OTTAWA — The Royal Canadian Air Force has started looking at a midlife upgrade for its search-and-rescue helicopter fleet that could see the former US presidential helicopters brought into service in Canada.
Canada bought the nine presidential VH-71 helicopters from the US in 2011 to be used for parts for its own AgustaWestland Cormorant search-and-rescue helicopters. But seven of the VH-71s are airworthy, and Canada is now exploring whether they could be modified to take on search-and-rescue roles.
AgustaWestland has submitted a proposal to the Canadian government to do the conversion work, said Jeremy Tracy, who oversees the firm's government activities in Canada. The Cormorants and VH-71s are variants of AgustaWestland's EH-101.
When the Canadian military purchased the VH-71s, it stated that it had no intention to use the aircraft on operations. But there is a concern that a planned midlife upgrade of the Air Force's existing 14 Cormorants would take a number of those helicopters off the flight line, limiting the country's search-and-rescue capabilities, military sources said.
A stop-gap measure would be to have the VH-71s converted to the same configuration as the Cormorants and fly them to ensure there are no issues with search-and-rescue coverage.
RCAF spokesman Capt. Alexandre Munoz said the VH-71 airframes were originally purchased as "a strategic source of parts to improve CH-149 Cormorant availability by injecting additional parts into the supply chain."
"Analysis has shown that a VH-71 could be converted for SAR [search-and-rescue] operations, and it is part of the option analysis of the Cormorant midlife upgrade," he added. "When complete, this analysis will help determine the most effective mechanism to improve fleet capacity if deemed necessary."
Munoz was unsure when the analysis would be completed.
Cost at this point of the midlife upgrade for the Cormorants is estimated to be anywhere from CAN $500 million (US $450 million) to $1.5 billion, depending on the extent of the work done. A request for proposals for that is expected to be released to industry in 2017, with a contract awarded that same year.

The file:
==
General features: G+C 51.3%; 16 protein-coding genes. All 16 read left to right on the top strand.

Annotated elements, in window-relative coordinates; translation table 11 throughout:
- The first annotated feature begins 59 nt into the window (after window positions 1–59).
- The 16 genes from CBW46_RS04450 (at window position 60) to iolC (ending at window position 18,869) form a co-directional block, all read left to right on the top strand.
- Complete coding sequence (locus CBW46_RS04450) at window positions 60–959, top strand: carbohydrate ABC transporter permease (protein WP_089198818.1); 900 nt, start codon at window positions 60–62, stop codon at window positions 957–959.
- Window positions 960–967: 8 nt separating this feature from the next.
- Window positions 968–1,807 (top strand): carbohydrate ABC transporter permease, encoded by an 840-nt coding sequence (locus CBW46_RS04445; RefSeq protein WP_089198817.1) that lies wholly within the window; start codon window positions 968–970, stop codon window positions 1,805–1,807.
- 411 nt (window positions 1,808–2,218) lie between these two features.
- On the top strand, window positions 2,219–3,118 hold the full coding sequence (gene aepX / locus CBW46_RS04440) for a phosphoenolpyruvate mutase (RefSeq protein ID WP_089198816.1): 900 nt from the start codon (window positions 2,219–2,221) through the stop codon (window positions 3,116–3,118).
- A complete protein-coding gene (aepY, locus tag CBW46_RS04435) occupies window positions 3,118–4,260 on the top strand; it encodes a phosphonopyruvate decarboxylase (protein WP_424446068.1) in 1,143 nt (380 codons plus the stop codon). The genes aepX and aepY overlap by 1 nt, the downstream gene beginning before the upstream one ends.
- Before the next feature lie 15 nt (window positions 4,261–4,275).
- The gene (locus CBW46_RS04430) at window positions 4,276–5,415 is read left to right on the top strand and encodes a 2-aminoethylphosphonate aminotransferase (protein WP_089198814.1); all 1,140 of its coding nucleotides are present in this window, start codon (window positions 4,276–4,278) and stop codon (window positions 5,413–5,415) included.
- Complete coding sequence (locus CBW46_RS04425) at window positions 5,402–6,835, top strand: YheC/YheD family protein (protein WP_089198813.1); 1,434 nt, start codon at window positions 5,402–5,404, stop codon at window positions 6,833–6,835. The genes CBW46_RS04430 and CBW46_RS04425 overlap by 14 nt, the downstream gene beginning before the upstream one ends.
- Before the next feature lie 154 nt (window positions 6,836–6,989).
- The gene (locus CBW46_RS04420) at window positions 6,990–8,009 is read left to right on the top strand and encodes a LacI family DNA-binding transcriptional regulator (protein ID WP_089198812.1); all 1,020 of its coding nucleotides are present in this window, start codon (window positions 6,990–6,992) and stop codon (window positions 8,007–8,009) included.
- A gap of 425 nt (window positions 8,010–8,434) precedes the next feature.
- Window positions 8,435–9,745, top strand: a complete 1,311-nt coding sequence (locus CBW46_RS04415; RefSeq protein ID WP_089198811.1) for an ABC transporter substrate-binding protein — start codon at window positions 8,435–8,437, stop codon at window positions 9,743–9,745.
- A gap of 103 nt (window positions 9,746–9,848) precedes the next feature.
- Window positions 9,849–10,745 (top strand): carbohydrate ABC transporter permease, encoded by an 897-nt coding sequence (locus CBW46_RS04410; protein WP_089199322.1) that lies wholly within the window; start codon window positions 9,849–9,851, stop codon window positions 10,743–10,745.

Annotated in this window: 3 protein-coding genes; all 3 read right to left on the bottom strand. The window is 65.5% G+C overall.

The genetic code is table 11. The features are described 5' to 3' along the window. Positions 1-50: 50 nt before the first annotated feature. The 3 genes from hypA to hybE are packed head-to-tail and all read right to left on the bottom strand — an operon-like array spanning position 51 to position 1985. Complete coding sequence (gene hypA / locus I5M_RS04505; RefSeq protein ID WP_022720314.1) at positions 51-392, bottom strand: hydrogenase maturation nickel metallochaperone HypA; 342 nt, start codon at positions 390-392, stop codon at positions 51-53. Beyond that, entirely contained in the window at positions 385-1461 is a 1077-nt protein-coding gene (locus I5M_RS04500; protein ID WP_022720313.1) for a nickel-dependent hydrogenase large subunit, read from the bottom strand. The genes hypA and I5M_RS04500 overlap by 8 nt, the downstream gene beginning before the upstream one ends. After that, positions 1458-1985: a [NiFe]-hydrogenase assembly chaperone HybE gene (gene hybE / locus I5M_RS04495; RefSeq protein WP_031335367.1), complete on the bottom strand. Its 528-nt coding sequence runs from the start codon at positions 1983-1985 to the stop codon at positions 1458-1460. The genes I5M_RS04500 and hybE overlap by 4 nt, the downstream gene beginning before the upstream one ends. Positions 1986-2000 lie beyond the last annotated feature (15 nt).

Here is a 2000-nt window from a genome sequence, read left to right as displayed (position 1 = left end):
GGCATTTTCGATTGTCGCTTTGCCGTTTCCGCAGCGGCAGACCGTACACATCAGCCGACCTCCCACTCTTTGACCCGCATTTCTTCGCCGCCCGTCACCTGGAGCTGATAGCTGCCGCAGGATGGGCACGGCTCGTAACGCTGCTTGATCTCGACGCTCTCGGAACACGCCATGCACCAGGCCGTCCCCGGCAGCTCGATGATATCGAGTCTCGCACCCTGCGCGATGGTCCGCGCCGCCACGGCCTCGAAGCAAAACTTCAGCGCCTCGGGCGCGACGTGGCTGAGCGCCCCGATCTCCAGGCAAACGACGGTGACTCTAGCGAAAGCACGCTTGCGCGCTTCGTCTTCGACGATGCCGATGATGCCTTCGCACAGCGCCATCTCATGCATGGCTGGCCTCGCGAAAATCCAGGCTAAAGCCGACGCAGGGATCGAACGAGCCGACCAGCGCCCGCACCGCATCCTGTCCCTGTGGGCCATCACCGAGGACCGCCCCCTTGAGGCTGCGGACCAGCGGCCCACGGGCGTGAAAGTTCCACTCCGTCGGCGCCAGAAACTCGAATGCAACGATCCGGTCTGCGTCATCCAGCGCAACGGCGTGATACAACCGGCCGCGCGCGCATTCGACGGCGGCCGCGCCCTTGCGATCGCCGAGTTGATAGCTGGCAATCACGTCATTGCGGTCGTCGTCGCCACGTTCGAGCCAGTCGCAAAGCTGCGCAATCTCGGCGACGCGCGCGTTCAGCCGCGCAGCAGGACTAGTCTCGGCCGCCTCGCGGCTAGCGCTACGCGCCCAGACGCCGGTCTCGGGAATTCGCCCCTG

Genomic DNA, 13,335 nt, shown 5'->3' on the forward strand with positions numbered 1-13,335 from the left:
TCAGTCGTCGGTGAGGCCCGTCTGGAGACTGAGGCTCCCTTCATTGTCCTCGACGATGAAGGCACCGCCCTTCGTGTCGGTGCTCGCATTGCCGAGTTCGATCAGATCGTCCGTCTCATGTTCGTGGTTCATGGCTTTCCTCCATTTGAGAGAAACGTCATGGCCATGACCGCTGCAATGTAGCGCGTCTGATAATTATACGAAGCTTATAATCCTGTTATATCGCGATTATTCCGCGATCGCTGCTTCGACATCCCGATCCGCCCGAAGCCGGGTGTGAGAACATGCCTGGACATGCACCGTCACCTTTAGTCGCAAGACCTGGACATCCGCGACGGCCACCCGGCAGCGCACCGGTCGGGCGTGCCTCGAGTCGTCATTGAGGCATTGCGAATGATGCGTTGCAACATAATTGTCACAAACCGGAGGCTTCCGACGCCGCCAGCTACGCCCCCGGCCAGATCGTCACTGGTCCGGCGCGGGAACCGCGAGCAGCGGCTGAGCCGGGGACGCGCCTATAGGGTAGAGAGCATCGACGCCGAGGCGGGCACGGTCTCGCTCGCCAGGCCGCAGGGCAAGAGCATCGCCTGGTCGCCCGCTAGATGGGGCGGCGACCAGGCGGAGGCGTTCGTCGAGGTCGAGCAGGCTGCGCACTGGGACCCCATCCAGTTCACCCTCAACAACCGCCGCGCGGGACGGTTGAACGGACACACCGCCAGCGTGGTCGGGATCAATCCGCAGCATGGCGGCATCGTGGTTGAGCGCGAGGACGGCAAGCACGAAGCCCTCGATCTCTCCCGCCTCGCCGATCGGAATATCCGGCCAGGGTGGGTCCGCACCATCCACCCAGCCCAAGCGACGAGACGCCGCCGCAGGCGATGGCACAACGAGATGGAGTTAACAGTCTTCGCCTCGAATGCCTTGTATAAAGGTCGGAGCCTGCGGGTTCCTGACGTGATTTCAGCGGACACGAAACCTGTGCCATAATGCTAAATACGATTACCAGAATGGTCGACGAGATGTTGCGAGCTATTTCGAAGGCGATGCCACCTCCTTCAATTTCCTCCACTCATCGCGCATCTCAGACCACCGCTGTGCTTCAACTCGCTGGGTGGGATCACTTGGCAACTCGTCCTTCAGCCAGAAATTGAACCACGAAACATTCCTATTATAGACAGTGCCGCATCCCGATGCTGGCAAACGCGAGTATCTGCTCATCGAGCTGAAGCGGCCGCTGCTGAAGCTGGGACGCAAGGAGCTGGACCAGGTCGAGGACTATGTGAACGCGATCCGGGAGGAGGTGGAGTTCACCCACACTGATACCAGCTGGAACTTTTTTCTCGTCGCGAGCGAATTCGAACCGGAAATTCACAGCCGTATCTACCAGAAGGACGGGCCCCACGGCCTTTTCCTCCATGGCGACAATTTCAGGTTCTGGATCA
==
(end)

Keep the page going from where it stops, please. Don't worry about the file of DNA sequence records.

The midlife upgrade would extend the Cormorant's life until at least 2040, the RCAF says. The service is examining improvements to avionics, communications equipment and ice protection, as well as dealing with ongoing corrosion issues. Search-and-rescue capabilities are expected to be enhanced with the introduction of a new infrared search capability, according to the Air Force.
The service has also outlined its desire to eventually acquire a Cormorant flight simulator.
The RCAF has not provided any estimates of what it would cost to convert the VH-71s. That is part of the ongoing analysis.
Canada paid $164 million for the helicopters, also known as the US-101. The deal also included more than 800,000 spare parts and test equipment.
The VH-71s were originally to be part of a fleet of 28 long-range armored, gear-packed helicopters intended to replace decades-old Sikorsky VH-3D Sea Kings and late-1980s VH-60N WhiteHawks in the US presidential fleet.
Thanks largely to requirements creep, the cost to develop and buy the helicopters soared from $6.1 billion in 2005 to $11.2 billion three years later. A few months after taking office in January 2009, US President Barack Obama pulled the plug on the effort, and the production run ended at nine. Cost per helicopter, including development, was about $400 million.
Then the White House decided not to use the VH-71s at all, saying they wanted a new fleet of just one aircraft type to hold down maintenance and training costs. The Congressional Research Service calculated in June 2009 that the decision would waste $3 billion.
When Canada bought the aircraft, it had been dealing with problems in acquiring spare parts for its Cormorants. It is now using the parts from the VH-71 stockpile on its Cormorants, the Department of National Defence confirmed.
At the time of the VH-71 purchase, Jack Harris, defense critic for the New Democratic Party, the official opposition in the House of Commons, said the helicopters should be made operational and added to the search-and-rescue flight line. But Department of National Defence officials respond, saying that wasn't possible since converting the aircraft would be too expensive.
"It still makes sense to get those helicopters flying," Harris said. "We would be able to improve our search–and-rescue capability and with 21 helicopters we could extend it into the Arctic."
Converting the VH-71s would include installing a side door as well as upgrading the cockpits so they are similar to the Cormorants, Tracy said.
"Essentially it's primarily an avionics upgrade," he explained. "The (VH-71) helicopters have been well-maintained."
Canada selected the Cormorant in 1998 as its main search-and-rescue helicopter. A $779 million program saw the purchase of 15 of the helicopters. One helicopter has since crashed.